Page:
The court ordered the state to reply to the request for an interim order by March 13, 2023. Yet that same day the minister submitted a notice to the court stating that he does not trust the attorney general to reliably represent him, and he requested to represent himself. This followed the attorney general’s order to freeze the minister's decision to remove Tel Aviv Police District Commander Ami Ashad from his role, until the completion of a legal investigation on the matter. The court did not accept the minister's request to represent himself, declaring that he should first appeal to the attorney general "as is customary” (generally, separate representation is made possible in extremely exceptional cases, with the approval of the attorney general).

Two days later, the state submitted its response to the request for an interim order. The state opposed the request and claimed that even following amendment 37 to the order, the minister neither retains the authority to issue operational instructions to the police, whether directly or indirectly, nor to intervene in police commanders’ professional judgment regarding concrete incidents. The response further deemed the minister’s conduct in recent weeks illegal, as it crossed the boundary between policy making and providing operational directives to professional echelons regarding individual cases. 

On March 19, 2023, the High Court of Justice published its ruling on the request and clarified that “the minister must refrain from granting operational directives to the police, whether directly or indirectly, and that this holds especially true regarding protests and demonstrations against the government.”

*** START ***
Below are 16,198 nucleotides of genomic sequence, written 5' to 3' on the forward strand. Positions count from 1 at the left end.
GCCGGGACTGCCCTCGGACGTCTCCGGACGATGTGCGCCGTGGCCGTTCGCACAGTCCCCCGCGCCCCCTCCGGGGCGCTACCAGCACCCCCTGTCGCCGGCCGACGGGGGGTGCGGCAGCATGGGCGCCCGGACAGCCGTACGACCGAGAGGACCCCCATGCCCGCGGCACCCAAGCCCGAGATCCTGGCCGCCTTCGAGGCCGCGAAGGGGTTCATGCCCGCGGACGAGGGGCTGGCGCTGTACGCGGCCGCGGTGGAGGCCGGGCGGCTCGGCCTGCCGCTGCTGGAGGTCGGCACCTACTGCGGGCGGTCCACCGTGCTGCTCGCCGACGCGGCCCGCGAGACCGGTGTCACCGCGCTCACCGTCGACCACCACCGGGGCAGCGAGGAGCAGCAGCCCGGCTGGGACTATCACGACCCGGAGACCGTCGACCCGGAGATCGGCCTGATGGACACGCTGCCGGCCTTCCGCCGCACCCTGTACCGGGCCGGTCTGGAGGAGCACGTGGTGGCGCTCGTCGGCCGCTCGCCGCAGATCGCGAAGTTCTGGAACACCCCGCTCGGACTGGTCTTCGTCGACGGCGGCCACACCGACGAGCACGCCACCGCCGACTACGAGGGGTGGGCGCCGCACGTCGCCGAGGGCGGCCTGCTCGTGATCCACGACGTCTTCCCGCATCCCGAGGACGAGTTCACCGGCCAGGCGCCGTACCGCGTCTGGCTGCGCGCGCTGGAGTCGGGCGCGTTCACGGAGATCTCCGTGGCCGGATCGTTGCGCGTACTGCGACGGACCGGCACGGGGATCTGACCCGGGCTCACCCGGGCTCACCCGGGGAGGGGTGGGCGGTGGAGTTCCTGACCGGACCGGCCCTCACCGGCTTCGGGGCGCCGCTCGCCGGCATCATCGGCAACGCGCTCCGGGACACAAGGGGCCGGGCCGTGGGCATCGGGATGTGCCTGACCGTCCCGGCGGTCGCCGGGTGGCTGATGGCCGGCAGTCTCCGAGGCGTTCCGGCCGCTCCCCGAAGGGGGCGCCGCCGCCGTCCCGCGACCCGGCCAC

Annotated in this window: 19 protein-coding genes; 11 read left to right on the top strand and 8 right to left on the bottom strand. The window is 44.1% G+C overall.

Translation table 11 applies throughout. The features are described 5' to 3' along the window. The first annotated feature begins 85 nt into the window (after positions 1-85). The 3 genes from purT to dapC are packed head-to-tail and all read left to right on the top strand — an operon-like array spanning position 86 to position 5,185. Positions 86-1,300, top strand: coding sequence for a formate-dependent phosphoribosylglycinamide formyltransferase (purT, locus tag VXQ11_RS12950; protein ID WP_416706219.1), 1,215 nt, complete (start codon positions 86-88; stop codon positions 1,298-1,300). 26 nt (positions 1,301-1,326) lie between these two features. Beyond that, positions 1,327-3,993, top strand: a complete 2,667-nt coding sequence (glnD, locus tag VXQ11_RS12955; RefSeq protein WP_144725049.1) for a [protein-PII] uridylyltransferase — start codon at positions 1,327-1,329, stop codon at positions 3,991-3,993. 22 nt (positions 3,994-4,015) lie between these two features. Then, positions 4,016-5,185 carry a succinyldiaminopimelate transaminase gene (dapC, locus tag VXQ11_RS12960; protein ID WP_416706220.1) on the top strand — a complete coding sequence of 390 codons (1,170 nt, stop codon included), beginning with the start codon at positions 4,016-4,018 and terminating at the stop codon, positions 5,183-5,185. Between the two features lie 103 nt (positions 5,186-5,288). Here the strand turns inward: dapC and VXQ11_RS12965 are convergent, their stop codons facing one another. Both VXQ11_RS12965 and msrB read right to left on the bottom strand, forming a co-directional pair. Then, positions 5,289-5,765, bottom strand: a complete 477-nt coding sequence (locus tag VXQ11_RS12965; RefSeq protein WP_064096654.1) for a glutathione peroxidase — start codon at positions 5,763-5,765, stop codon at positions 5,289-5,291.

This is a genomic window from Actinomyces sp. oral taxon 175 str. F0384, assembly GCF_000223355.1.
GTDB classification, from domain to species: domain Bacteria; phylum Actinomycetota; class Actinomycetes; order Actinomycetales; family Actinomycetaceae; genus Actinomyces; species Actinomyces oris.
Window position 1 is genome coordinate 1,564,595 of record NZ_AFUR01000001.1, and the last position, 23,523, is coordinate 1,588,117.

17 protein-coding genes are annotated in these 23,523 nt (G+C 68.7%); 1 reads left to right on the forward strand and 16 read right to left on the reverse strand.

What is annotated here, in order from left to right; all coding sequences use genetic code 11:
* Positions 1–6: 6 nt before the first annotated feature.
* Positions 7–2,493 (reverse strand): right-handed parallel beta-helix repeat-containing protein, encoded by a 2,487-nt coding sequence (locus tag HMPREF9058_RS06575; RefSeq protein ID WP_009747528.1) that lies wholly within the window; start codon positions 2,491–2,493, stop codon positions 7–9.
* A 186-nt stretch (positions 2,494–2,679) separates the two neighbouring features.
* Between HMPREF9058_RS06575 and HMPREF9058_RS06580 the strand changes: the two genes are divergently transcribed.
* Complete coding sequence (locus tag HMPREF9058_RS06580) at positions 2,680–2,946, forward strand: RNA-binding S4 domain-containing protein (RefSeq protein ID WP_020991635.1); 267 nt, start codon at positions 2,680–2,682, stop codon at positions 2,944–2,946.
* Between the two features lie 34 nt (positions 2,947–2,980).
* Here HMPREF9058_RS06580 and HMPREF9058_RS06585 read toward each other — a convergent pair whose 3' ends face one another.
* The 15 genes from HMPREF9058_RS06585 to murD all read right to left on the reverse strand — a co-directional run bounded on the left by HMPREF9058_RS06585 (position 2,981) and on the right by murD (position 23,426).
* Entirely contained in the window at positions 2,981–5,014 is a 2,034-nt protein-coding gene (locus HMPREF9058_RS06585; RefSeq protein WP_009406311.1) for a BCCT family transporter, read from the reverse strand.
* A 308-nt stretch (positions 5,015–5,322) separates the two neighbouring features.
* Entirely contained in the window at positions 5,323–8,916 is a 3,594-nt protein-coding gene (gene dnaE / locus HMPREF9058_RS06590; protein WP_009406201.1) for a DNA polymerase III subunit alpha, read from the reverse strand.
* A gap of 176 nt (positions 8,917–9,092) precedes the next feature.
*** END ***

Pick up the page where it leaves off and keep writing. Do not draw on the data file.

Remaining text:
On June 7, 2023, a hearing was held on the petition and on June 18, 2023 the High Court of Justice issued a conditional order instructing the state to explain why the legal amendment should not be repealed. 

In the Supreme Court (High Court of Justice) 532/23 The Association for Civil Rights in Israel vs. The Knesset

Attorneys: Yonatan Berman, Gil Gan-Mor

Petition (Hebrew)

Urgent request for an interim order, 5.3.2023 (Hebrew)

Announcement from the Minister of National Security, March 13, 2023 (Hebrew)

Decision, 14.3.2023 (Hebrew)

The state's response to requests for an interim order, March 15, 2023 (Hebrew)

Decision, 19.3.2023 (Hebrew)

Preliminary response on behalf of the Knesset, May 31, 2023 (Hebrew)

Response on behalf of the legal advisor to the government, 31.5.2023 (Hebrew)

Decision and conditional order, 18.6.2023 (Hebrew)

Press Releases:

High Court of Justice: Minister Ben Gvir has no authority to intervene in the conduct of the police in demonstrations, March 2023 (Hebrew)

We turned to the High Court: Ben Gvir intervenes in the work of the police to suppress the protest, March 2023 (Hebrew)


Naftali Bendel, The Supreme Court issued an injunction on the "Ben Gvir Law," the Minister responded: "They think they're lawmakers, passing the reform in its entirety," Israel Hayom, 18.6.2023. (Hebrew)

Meir Turgeman, Despite the Attorney General's warning: Ben Gvir arrived at the police station during the protest, 16.3.2023, Ynet. (Hebrew)

Chen Ma'anit and Yehoshua (Gush) Breiner, Attorney General to the Supreme Court: Real concern that Ben Gvir crossed the line and interfered in the police's discretion, Haaretz, 16.3.2023. (Hebrew)

Chen Ma'anit and Yehoshua (Gush) Breiner, The Supreme Court to Ben Gvir: If you want to represent yourself, you must first approach the Attorney General, Haaretz, 14.3.2023. (Hebrew)

To the Attorney General, Haaretz, 14.3.2023 (Hebrew)